Cancer Research Reaches For The Cloud For Massive Performance Boost

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How modern cloud computing and storage solutions are helping find a cure for cancer

This morning, Cancer Research UK (CRUK) announced the completion of its move to the cloud, resulting in faster, more reliable access to its supporters’ data, donor databases and critical applications on which fundraising and marketing activities depend.

The charity overhauled its IT and implemented a private cloud with EMC and VMware technologies, claiming it benefited from a 30 percent improved storage performance and 30 percent improved storage utilisation.

Fighting the good fight

CRUK realised it needed to move away from a legacy storage environment after its employees started reporting delays in tasks ranging from complex database queries to simple access to email.

Cloud © geometrix Shutterstock 2012These delays and processes prevented the organisation from maximising its resources and helping staff deliver on key projects, including raising funds for research into cancer and government lobbying.

CRUK turned to technology consultancy CAE, which selected a range of services that could help increase efficiency, while not breaking the bank. Following its advice, the charity installed EMC Data Domain deduplication storage systems and EMC NetWorker unified backup and recovery software, to protect approximately 200 terabytes of critical block and file data, including 480 Windows and 300 Linux virtual machines.

It also set up EMC VNX unified storage and VMware vSphere for its virtualised applications, including Siebel, Oracle, Microsoft SQL and Citrix XenDesktop for over 1,200 virtual desktops.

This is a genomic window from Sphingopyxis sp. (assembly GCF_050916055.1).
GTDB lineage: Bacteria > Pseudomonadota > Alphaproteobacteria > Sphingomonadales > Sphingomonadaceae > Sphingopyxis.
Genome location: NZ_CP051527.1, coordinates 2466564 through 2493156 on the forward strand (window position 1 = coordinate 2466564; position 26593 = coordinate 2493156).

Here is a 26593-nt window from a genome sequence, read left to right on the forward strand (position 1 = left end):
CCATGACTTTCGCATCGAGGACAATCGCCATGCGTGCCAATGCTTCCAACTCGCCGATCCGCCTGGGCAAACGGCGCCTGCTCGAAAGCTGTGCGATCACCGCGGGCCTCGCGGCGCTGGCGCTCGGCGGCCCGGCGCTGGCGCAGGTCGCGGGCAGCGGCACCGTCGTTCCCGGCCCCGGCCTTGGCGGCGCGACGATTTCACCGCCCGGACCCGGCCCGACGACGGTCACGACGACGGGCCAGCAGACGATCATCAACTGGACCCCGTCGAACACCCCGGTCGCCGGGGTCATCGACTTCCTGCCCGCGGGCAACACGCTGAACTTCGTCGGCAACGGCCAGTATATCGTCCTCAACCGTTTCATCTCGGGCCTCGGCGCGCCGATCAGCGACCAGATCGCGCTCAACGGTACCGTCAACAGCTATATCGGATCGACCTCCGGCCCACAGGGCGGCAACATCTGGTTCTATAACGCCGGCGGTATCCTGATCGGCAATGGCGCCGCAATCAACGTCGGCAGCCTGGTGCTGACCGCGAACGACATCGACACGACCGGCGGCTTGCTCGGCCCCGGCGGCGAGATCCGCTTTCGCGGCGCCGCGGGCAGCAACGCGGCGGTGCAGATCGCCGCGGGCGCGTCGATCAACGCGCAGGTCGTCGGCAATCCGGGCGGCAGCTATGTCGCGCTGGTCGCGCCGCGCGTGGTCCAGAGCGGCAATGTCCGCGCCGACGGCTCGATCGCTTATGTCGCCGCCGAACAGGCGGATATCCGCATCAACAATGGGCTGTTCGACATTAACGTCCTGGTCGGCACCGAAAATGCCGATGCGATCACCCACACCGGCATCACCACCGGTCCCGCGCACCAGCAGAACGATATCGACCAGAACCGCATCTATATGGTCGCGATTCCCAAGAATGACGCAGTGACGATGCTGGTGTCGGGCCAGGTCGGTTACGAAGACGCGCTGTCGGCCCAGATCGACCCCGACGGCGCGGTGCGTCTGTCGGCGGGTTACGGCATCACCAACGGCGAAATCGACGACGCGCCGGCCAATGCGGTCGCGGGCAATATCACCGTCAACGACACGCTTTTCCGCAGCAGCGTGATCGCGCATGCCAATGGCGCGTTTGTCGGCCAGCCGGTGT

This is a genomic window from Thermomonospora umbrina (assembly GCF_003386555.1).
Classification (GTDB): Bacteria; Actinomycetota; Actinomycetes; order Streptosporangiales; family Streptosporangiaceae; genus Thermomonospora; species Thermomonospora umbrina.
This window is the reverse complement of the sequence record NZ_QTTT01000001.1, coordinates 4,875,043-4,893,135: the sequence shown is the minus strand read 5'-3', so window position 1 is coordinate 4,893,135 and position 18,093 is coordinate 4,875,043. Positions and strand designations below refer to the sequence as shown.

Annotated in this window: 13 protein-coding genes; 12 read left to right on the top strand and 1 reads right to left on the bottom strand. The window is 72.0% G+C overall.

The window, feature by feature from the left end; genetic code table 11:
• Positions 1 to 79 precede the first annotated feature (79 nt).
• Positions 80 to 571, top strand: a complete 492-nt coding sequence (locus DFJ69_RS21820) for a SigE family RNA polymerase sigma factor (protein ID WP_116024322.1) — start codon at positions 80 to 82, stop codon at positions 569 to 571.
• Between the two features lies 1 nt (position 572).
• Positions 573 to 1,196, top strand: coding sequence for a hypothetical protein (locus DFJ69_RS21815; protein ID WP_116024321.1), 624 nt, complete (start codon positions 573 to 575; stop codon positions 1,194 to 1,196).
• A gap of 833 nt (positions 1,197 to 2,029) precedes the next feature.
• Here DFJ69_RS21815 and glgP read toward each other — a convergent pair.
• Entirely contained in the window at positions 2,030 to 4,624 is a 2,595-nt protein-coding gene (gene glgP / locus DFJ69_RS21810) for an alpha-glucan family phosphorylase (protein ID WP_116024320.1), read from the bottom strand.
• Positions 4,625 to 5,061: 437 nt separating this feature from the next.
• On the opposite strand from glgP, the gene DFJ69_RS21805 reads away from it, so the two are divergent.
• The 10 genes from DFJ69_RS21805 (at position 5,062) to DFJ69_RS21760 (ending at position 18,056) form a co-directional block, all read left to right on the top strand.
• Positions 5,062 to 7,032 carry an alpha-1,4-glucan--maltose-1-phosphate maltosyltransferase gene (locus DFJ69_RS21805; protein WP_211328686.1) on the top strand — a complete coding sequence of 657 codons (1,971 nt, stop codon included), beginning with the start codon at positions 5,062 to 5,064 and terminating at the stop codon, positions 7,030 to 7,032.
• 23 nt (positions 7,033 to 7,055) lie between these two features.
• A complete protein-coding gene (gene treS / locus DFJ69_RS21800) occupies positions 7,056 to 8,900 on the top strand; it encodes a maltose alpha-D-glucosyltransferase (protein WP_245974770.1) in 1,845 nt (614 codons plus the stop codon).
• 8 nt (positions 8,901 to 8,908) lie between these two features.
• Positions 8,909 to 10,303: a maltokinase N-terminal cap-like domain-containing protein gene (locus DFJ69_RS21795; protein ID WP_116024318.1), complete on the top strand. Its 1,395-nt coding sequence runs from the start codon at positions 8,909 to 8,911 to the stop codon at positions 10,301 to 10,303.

The solution substantially reduced cost and time spent on data backup and disaster recovery, and CRUK expects it to pay for itself in 18 months.

How can it pay for itself in a non-for-profit organisation? “Certainly, from our perspective we look at the amount we get charged versus the amount we can save from taking on particular strategies. We also look at the operational usage, and what it does to increase the productivity of our fundraising and marketing teams. It allows them to do more campaigns, get more people alerted to the things like ‘Race for Life’,”  Michael Briggs, head of infrastructure at Cancer Research UK, told TechWeekEurope.

“There’s a consequential effect on the donations made to the charity, which allow scientists to continue with their fantastic research,” he added.

CRUK also implemented the EMC FAST Suite and enterprise Flash drives to achieve a 30 percent performance improvement. This technology automatically tiers “hot” or active data to Flash, while tiering less active data onto cost-effective, high capacity drives.

However, by far the most promising piece of kit used in CRUK’s two co-located data centres has to be EMC VFCache. VFCache is essentially a big chunk of Flash memory on the PCI-E card. After testing the technology for the first time, Briggs was amazed by the results: “We have run four times the amount of campaigns in a single day than we can currently run, just by plugging this in.”

When implemented, this Flash solution should boost overall infrastructure performance even further. “I am a real evangelist about this technology now,” said Briggs.

“We are very conscious about cost. People donate to the charity and they want to see that money used to fight the good fight. We think very seriously about how we spend our budget, so we could generate more money to cure cancer. We are not the scientists, but we will do whatever we can to support scientific research,” he added.

Back in 2010, Cancer Research was identified as one of the leading mainstream supercomputer users in the UK. Now, the company has upgraded its supporting infratructure, helping improve the chances of finding a cure for cancer in the not-too-distant future.

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